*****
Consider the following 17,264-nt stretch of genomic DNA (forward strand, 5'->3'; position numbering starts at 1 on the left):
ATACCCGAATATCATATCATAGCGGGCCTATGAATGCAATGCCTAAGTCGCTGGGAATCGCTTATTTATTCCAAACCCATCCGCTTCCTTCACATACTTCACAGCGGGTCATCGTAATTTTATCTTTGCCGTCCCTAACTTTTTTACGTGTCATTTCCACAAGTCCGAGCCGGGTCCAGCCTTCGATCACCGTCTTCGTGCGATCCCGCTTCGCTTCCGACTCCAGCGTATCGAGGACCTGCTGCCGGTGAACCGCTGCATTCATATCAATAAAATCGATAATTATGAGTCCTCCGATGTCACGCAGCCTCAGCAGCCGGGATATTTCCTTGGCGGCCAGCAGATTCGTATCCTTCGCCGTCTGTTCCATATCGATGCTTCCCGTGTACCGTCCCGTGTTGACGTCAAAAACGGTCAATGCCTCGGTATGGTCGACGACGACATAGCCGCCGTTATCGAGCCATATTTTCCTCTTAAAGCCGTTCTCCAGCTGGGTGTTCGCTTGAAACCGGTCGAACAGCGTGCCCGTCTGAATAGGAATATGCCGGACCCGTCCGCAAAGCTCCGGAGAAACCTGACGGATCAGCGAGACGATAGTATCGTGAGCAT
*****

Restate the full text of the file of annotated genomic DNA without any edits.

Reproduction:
Consider the following 17,264-nt stretch of genomic DNA (forward strand, 5'->3'; position numbering starts at 1 on the left):
ATACCCGAATATCATATCATAGCGGGCCTATGAATGCAATGCCTAAGTCGCTGGGAATCGCTTATTTATTCCAAACCCATCCGCTTCCTTCACATACTTCACAGCGGGTCATCGTAATTTTATCTTTGCCGTCCCTAACTTTTTTACGTGTCATTTCCACAAGTCCGAGCCGGGTCCAGCCTTCGATCACCGTCTTCGTGCGATCCCGCTTCGCTTCCGACTCCAGCGTATCGAGGACCTGCTGCCGGTGAACCGCTGCATTCATATCAATAAAATCGATAATTATGAGTCCTCCGATGTCACGCAGCCTCAGCAGCCGGGATATTTCCTTGGCGGCCAGCAGATTCGTATCCTTCGCCGTCTGTTCCATATCGATGCTTCCCGTGTACCGTCCCGTGTTGACGTCAAAAACGGTCAATGCCTCGGTATGGTCGACGACGACATAGCCGCCGTTATCGAGCCATATTTTCCTCTTAAAGCCGTTCTCCAGCTGGGTGTTCGCTTGAAACCGGTCGAACAGCGTGCCCGTCTGAATAGGAATATGCCGGACCCGTCCGCAAAGCTCCGGAGAAACCTGACGGATCAGCGAGACGATAGTATCGTGAGCAT